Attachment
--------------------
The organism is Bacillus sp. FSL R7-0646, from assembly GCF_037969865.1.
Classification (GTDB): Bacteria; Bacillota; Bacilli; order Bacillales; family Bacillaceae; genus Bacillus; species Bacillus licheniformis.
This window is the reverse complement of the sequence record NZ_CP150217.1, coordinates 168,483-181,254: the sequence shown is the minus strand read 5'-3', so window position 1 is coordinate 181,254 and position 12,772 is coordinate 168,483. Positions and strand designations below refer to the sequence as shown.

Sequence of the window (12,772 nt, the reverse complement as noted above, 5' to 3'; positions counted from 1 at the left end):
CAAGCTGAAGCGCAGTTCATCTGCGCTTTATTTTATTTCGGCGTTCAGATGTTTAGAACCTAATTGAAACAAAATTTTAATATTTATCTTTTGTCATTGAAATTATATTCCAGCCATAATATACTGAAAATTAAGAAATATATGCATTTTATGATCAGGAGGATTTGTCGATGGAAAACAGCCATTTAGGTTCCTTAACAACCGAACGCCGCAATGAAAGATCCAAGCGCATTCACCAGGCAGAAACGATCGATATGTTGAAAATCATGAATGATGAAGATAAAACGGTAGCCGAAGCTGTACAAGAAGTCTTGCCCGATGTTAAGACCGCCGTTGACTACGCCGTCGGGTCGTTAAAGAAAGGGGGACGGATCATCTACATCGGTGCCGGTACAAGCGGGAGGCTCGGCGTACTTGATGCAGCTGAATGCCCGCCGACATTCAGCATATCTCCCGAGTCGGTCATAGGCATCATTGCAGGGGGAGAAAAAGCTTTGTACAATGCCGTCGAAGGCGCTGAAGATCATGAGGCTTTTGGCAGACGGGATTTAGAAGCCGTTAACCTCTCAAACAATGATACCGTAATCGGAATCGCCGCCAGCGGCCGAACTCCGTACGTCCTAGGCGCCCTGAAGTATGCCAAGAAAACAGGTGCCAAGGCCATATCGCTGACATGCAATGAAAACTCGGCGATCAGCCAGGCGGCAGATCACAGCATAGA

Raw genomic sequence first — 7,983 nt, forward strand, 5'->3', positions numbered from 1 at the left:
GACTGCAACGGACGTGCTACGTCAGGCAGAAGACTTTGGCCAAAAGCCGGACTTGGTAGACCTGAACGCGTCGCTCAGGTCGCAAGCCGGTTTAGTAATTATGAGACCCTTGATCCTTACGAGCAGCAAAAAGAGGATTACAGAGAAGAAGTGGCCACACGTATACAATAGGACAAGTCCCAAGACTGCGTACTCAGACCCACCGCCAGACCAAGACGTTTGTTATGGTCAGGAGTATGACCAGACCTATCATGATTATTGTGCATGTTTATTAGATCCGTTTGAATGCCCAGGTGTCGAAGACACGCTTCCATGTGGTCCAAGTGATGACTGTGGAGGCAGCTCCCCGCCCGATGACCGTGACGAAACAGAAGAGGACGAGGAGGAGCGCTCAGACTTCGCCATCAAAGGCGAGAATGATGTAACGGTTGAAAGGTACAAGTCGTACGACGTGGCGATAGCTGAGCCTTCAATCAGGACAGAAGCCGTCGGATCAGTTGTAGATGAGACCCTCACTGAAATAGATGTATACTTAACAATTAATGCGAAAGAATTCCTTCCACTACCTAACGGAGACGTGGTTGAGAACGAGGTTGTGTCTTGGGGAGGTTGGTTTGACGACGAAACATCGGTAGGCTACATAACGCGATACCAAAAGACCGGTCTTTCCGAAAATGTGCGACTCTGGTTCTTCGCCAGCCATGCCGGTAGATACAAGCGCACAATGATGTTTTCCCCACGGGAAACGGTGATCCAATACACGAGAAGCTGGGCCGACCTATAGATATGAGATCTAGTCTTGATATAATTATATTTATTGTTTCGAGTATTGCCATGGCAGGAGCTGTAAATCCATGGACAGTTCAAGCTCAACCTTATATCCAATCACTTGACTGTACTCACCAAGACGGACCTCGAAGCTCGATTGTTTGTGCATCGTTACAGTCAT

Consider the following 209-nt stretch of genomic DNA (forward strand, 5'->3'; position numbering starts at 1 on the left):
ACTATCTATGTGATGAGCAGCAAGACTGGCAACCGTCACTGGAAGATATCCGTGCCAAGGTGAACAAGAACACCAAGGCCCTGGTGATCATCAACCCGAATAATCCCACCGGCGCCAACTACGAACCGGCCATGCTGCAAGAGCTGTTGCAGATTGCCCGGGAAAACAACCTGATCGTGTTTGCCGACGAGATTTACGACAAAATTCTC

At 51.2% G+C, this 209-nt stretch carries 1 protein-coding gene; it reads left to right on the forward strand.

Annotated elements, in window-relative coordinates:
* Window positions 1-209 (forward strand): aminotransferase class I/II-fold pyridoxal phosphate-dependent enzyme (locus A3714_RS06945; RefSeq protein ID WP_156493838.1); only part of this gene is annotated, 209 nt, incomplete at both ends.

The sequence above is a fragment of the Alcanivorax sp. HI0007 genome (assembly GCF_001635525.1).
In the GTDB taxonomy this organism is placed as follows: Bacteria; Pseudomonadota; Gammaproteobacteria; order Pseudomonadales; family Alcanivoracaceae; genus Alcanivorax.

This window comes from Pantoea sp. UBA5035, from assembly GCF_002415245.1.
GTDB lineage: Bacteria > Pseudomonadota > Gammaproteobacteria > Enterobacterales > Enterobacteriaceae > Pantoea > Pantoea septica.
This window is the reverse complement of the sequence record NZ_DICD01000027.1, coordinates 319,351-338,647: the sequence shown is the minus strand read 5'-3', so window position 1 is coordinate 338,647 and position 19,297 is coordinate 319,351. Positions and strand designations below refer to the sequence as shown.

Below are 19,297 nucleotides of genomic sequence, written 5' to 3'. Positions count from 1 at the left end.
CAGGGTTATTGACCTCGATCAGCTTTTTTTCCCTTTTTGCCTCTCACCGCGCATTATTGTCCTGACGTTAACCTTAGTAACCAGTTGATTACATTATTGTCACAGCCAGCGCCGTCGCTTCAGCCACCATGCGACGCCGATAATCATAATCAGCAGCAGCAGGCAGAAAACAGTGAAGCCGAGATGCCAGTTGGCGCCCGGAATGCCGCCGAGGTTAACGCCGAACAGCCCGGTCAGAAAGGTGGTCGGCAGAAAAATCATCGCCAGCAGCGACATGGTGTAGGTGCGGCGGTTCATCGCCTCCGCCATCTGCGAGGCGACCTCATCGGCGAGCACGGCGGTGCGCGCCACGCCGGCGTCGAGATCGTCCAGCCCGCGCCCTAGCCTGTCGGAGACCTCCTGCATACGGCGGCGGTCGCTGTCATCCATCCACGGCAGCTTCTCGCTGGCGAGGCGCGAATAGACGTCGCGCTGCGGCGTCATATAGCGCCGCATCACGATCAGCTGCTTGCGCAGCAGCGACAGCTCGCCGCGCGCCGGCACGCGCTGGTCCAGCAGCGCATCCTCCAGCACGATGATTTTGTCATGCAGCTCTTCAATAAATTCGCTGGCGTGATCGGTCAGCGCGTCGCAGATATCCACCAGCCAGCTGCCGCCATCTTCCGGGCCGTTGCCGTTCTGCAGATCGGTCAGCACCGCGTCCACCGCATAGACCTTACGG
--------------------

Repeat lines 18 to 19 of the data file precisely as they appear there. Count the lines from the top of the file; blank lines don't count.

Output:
Below are 19,297 nucleotides of genomic sequence, written 5' to 3'. Positions count from 1 at the left end.
CAGGGTTATTGACCTCGATCAGCTTTTTTTCCCTTTTTGCCTCTCACCGCGCATTATTGTCCTGACGTTAACCTTAGTAACCAGTTGATTACATTATTGTCACAGCCAGCGCCGTCGCTTCAGCCACCATGCGACGCCGATAATCATAATCAGCAGCAGCAGGCAGAAAACAGTGAAGCCGAGATGCCAGTTGGCGCCCGGAATGCCGCCGAGGTTAACGCCGAACAGCCCGGTCAGAAAGGTGGTCGGCAGAAAAATCATCGCCAGCAGCGACATGGTGTAGGTGCGGCGGTTCATCGCCTCCGCCATCTGCGAGGCGACCTCATCGGCGAGCACGGCGGTGCGCGCCACGCCGGCGTCGAGATCGTCCAGCCCGCGCCCTAGCCTGTCGGAGACCTCCTGCATACGGCGGCGGTCGCTGTCATCCATCCACGGCAGCTTCTCGCTGGCGAGGCGCGAATAGACGTCGCGCTGCGGCGTCATATAGCGCCGCATCACGATCAGCTGCTTGCGCAGCAGCGACAGCTCGCCGCGCGCCGGCACGCGCTGGTCCAGCAGCGCATCCTCCAGCACGATGATTTTGTCATGCAGCTCTTCAATAAATTCGCTGGCGTGATCGGTCAGCGCGTCGCAGATATCCACCAGCCAGCTGCCGCCATCTTCCGGGCCGTTGCCGTTCTGCAGATCGGTCAGCACCGCGTCCACCGCATAGACCTTACGG